Copyright of video lectures

Quite a while back, I was wondering about copyright of video lectures produced by university faculty. In particular, did I need to get the university to sign some sort of waiver in order for the Jackson Laboratory to post a video of a lecture I’d given for a course there? (The Jackson Lab lawyers wanted that.)

I spoke to my family librarian, who pointed me to Carrie Kruse, directory of the College Library at UW-Madison. And really, librarians are the people to talk to about this sort of thing, as they not only think a lot about copyright and fair use, but also they’re on the side of more access. (But don’t hold Carrie accountable if I say anything wrong below; this is my own interpretation, 14 months after corresponding with her.)

In most jobs, the product of your work is owned by the company, even if they didn’t have anything to do with it. But universities have a different tradition. Typically, the university doesn’t assert any rights over a faculty member’s instructional materials. For example, if you write a textbook, you don’t have to negotiate with the university over its publication, nor do you have to give the university a cut of the royalty income. That’s different than patents.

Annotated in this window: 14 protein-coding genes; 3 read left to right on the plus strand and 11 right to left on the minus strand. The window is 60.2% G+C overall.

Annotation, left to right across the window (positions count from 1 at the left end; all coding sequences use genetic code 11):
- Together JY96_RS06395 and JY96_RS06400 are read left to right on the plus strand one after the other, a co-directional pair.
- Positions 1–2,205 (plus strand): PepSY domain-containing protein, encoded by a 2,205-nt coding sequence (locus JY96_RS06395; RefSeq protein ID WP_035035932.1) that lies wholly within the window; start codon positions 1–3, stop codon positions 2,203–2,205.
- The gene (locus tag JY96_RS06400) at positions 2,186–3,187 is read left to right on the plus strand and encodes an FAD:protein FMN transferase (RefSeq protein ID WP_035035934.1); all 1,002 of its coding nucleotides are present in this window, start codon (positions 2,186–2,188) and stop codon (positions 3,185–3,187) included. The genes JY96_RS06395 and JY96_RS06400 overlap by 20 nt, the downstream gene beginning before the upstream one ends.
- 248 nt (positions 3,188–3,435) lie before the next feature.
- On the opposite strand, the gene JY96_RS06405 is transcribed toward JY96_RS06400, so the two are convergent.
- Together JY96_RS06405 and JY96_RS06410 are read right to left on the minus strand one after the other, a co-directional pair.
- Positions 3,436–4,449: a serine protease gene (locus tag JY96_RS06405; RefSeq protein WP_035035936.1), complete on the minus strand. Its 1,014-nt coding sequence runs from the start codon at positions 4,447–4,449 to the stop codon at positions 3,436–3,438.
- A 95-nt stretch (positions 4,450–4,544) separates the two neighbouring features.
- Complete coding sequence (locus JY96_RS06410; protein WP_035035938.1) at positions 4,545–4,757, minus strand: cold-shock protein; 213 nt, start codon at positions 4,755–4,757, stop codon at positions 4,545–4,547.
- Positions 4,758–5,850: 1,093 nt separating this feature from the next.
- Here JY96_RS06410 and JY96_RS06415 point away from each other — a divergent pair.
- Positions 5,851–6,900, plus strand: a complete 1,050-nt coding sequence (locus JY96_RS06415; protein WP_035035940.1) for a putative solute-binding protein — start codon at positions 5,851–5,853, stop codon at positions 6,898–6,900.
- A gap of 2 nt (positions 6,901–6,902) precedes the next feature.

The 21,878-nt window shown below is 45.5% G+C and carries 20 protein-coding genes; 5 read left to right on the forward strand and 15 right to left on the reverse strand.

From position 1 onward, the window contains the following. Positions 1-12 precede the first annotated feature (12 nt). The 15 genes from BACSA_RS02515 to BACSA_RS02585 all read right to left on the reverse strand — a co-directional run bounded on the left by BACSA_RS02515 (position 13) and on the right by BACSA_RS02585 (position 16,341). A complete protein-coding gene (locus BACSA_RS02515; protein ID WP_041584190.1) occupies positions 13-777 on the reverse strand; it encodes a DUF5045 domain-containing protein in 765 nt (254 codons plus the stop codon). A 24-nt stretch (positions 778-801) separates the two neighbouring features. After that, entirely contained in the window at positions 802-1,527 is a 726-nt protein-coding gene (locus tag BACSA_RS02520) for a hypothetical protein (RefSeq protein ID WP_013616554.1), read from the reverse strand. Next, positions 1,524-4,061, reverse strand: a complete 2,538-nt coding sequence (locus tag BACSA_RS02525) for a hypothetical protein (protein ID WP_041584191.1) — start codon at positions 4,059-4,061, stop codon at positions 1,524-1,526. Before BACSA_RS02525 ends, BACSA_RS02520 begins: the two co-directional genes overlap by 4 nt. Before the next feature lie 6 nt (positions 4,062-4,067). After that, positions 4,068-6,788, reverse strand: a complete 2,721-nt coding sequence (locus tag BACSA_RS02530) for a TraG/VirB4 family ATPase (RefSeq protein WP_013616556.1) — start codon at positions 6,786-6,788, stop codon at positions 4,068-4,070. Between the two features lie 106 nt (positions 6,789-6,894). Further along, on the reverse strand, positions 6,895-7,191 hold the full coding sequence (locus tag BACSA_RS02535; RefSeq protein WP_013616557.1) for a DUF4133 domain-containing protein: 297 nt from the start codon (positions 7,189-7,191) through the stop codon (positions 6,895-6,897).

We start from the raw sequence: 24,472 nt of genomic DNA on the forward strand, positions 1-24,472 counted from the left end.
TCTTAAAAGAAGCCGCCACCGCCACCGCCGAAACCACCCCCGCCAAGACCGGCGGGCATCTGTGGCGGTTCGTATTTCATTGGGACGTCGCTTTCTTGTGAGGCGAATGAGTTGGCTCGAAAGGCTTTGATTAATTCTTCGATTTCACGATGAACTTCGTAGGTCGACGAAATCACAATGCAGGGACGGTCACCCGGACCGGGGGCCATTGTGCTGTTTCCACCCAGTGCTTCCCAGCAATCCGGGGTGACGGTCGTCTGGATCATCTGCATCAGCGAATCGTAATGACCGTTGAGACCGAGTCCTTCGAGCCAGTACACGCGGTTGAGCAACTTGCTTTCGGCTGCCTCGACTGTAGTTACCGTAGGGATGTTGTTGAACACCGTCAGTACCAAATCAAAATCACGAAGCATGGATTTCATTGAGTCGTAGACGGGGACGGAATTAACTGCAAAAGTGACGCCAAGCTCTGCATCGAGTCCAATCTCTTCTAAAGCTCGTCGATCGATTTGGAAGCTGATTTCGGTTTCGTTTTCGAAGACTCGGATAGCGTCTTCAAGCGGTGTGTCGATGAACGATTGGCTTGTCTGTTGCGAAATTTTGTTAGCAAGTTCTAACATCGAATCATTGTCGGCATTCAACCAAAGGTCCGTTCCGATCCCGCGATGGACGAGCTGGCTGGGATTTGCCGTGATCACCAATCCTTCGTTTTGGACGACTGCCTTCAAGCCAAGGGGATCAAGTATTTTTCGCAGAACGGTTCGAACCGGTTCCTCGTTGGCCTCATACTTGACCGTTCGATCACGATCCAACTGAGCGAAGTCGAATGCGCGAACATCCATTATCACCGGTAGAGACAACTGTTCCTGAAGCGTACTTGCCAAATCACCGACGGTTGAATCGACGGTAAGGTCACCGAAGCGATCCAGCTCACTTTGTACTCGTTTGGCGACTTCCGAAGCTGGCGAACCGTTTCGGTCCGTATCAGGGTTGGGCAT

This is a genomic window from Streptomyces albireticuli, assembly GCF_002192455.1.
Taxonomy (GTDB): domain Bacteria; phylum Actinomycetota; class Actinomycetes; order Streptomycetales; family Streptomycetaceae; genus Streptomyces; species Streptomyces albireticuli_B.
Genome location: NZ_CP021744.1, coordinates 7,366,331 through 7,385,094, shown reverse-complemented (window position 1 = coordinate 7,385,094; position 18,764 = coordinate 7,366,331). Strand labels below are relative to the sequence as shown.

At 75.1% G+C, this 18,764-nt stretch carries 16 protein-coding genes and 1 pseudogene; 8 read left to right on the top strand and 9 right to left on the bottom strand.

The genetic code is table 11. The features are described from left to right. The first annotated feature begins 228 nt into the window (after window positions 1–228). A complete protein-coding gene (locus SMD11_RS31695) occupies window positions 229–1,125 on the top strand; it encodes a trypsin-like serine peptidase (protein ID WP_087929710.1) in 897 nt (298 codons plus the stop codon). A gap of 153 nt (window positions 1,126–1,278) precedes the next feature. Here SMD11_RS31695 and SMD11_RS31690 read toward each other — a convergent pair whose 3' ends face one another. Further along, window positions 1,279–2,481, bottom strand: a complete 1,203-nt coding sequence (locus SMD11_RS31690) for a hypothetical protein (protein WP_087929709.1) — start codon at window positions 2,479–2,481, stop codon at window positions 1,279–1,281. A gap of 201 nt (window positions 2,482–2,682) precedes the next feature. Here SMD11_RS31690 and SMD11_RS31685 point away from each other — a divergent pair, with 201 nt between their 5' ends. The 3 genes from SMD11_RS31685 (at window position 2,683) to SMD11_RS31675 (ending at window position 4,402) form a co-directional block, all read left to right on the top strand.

UW-Madison has an explicit policy about faculty instructional materials. (Really, it’s a UW System policy.) As I understand it, the university will assert some rights over your instructional materials only if they had contributed special resources or support to their creation (for example, if university staff assisted you with the recording and editing of a video).

Returning to the video issue: since the university wasn’t involved in the production of the video, I didn’t have to get their okay.

Carrie mentioned another important thing to pay attention to: if I had used any photos or other media to which I don’t have rights, I need to be careful about their inclusion in videos posted online. Within a classroom, or in a video posted online but only made accessible to a defined group of students, inclusion of such material could fall under fair use. But if such material is included in a video that is posted online for general viewing, others may question my fair use claim.

That may explain why so many instructors here are using password-protected sites, like Learn@UW and Moodle. I can’t even look at my colleagues’ course material.

I dislike web pages via online forms. (Well, except for you, wordpress; I wish I’d started this blog with GitHub pages, but you’re okay.)

And I despise the password protection of instructional materials. If I spend a bunch of time preparing material, I want to distribute it as widely as possible. If another instructor uses it in their own class, I consider that a Good Thing.


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